What Is a Daily Trading Limit?
A daily trading limit is the maximum price range limit that an exchange-traded security is allowed to fluctuate in one trading session. Limit up is the maximum amount a price is permitted to increase during one trading day. Limit down is the maximum permitted price decline occurring over one trading day. Trading limits are examples of circuit breakers (also known as trading curbs)—interventions employed by exchanges to help maintain orderly trading conditions during turbulent markets.
Daily trading limits are often used in the derivatives market, especially for options or futures contracts, to limit excessive volatility. Exchanges impose these limits to protect investors from extreme price movements and to discourage potential manipulation within the markets.
- A daily trading limit is the maximum amount, up or down, that an exchange-traded security's price is allowed to move over the course of a single trading session.
- Daily trading limits are imposed by securities exchanges to protect investors from extreme price movements and discourage potential manipulation within the markets.
- Daily price limits are used in the forex markets as well, whereby a country's central bank imposes limits to reduce the volatility of its currency.
Understanding Daily Trading Limits
Daily trading limits are price ranges established to curtail excessive volatility that can be detrimental to the orderly functioning of markets, especially in highly volatile derivatives markets. Their purpose is to lower extreme market volatility or manipulation in relatively illiquid markets, especially since derivative markets are characterized by their high levels of leverage.
- Once a price limit has been reached, trading can still continue at that limit but the price will not cross the price set for the daily trading limit.
- A market that reaches its daily trading limit is referred to as a locked market.
- Other descriptive monikers include limit up or limit down, depending on whether the upper or lower end of the range has been reached.
- At times, daily trading limits may be removed during the expiration month of a derivatives contract (typically futures), because prices can become especially volatile.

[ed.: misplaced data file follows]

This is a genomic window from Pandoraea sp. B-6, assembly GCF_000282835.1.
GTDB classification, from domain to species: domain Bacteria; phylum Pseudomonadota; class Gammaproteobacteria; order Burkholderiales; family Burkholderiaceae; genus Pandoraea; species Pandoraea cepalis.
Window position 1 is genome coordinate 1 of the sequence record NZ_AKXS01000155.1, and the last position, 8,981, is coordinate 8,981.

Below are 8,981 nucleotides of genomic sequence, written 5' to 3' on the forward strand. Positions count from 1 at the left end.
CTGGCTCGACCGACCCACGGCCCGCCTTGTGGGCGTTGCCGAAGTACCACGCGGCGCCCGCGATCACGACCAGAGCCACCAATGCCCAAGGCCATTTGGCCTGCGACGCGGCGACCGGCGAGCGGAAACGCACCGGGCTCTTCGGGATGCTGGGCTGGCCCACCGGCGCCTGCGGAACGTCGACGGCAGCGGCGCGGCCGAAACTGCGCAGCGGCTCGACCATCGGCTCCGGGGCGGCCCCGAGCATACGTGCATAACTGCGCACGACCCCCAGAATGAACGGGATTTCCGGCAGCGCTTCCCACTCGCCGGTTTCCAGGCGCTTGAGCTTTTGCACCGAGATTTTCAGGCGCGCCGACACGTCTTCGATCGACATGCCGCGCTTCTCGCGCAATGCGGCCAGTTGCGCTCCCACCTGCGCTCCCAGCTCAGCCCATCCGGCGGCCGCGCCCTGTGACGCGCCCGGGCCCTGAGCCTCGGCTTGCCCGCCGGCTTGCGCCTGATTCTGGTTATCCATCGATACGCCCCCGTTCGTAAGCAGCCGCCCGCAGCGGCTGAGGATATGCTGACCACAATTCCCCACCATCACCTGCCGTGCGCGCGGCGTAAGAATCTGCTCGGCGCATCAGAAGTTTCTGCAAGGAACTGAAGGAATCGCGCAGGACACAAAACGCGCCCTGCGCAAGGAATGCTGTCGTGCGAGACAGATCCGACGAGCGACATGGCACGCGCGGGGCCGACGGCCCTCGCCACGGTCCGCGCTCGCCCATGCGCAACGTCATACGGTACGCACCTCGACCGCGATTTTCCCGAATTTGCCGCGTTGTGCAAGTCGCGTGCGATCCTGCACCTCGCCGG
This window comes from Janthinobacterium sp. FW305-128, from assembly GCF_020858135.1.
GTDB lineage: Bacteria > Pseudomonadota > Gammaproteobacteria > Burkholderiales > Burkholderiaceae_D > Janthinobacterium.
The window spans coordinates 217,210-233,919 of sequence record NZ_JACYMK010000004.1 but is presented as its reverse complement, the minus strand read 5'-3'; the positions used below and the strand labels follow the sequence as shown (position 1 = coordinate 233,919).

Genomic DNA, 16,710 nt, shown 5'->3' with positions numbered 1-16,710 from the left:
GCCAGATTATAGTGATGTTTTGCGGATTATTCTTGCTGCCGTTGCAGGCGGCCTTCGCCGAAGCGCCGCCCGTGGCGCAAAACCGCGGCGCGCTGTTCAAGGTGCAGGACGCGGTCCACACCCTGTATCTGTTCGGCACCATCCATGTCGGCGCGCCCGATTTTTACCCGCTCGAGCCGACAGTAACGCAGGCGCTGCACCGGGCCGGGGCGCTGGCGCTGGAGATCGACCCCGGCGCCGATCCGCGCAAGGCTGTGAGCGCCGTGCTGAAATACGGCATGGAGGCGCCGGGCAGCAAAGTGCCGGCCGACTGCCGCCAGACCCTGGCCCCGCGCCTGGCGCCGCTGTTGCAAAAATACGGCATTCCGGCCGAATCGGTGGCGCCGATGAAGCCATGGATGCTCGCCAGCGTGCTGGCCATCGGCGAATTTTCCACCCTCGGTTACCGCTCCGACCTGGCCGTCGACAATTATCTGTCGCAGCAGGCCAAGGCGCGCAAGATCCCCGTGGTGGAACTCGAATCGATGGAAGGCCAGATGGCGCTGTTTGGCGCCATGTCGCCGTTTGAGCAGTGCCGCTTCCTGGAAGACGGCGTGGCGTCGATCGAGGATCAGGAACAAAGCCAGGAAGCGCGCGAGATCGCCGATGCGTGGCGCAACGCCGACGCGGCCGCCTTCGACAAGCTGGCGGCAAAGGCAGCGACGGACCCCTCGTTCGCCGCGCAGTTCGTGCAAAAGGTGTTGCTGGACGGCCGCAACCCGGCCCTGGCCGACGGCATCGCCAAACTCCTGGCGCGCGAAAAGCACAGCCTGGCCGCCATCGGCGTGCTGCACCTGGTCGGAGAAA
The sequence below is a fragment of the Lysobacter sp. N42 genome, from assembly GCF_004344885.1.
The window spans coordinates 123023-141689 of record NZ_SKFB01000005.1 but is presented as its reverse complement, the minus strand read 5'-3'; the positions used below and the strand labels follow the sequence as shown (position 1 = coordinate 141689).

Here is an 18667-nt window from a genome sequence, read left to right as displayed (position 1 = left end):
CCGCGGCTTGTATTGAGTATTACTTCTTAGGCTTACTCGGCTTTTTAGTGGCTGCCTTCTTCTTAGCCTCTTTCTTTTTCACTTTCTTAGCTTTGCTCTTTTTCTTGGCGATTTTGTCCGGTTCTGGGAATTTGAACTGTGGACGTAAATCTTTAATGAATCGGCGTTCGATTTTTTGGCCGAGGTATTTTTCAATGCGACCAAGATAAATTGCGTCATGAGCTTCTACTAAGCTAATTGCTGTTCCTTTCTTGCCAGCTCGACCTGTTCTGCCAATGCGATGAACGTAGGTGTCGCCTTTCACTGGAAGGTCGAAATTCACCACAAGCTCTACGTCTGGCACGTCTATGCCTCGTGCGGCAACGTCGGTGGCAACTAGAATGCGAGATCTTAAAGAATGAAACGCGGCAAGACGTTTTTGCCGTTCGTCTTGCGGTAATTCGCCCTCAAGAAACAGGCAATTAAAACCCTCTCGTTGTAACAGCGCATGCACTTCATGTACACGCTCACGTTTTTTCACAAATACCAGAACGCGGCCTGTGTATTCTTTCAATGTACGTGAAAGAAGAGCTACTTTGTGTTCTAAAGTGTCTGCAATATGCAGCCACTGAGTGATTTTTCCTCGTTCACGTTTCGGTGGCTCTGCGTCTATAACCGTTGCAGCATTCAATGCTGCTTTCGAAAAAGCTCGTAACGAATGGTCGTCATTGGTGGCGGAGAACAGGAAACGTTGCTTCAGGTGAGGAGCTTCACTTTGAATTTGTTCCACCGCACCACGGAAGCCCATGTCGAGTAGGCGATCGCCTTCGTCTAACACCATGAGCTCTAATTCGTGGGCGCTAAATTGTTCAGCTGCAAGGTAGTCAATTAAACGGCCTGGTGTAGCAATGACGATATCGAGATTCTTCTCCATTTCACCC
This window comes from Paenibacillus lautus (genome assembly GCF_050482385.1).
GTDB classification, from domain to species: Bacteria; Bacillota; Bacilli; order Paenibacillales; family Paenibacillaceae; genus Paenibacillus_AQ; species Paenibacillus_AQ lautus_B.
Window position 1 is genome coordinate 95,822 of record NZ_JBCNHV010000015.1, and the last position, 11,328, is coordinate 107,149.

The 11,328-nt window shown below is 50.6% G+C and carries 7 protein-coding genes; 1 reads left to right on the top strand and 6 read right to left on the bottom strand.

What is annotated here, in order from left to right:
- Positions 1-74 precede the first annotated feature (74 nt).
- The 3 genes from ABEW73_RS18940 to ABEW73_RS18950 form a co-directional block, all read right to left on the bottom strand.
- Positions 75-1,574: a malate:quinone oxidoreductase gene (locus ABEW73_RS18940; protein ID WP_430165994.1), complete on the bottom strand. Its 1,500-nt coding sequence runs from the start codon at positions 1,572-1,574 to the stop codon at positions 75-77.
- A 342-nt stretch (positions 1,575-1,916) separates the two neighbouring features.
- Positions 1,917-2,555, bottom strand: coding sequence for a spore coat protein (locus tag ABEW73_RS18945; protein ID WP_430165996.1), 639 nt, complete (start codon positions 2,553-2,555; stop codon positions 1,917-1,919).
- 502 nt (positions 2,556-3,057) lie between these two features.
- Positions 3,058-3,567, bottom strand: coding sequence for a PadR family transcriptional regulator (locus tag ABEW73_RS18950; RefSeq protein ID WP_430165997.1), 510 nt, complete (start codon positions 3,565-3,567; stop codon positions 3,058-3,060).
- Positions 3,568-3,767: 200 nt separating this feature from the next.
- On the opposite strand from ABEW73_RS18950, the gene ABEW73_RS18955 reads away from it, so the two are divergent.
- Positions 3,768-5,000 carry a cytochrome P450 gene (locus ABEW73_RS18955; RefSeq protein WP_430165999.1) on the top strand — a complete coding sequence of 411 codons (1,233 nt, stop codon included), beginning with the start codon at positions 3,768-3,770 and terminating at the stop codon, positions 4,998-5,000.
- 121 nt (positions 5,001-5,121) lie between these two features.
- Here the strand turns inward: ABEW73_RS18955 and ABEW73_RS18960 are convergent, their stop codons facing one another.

- Daily price limits are used in the foreign exchange markets (forex) as well, whereby a country's central bank imposes limits to reduce the volatility of its currency.
Here’s a hypothetical example: Suppose the daily trading limit for a particular commodity is 50 cents per bushel and the previous day’s settlement was $5.00. In this case, traders cannot sell for less than $4.50 or buy for more than $5.50 per bushel during the current session.
If either of the daily trading limits were to be reached, this commodity would be deemed to be a locked market. It would also be described as having gone limit up or limit down based on whether the upside or downside limit was reached.
How Daily Trading Limits Impact Traders
Daily trading limits can significantly affect trading given that prices can potentially move higher or lower much more quickly once the respective extreme has been reached.
For example, U.S. wheat futures locked up 30-cent daily trading limits in early 2008 for several consecutive sessions amid heavy buying from both speculators and grain users. The underlying cause of the volatility was driven by an uncommon amount of crop losses that reduced supply. In response, the Commodity Futures Trading Commission (CFTC) raised the daily trading limits and exchanges increased margin requirements to suppress speculator demand.
A central bank sometimes imposes daily trading limits on its currency to try and control instability in the currency markets.
Currency markets are a popular example of daily trading limits imposed by central banks to control any instability. In the past, for example, the People's Bank of China has imposed a daily trading limit on the renminbi, allowing it to move within a band as narrow as 0.3% and as a wide as 2%. Central banks defend these trading limits by changing the composition of their foreign exchange reserves.
Daily trading limits can also influence asset valuations. Fundamental factors may have an effect on the true value of a futures contract or currency, for example, but an inability to proficiently reach that price could cause an asset to be valued inappropriately.
Example of a Daily Trading Limit
Assume, for example, that a lumber futures contract is selling for $3.50, and has a previous day's close of $4. The exchange sets the initial daily trading limit as $3.75 - $4.25.
Let's also say that it has been a particularly dry growing season, and morning headlines on this day report that a massive wildfire has broken out and threatens a prime forest growing area. This event would cause the futures price to rise and perhaps try to pass the $4.25 limit up. The following day the exchange may expand the daily limit to $4.60.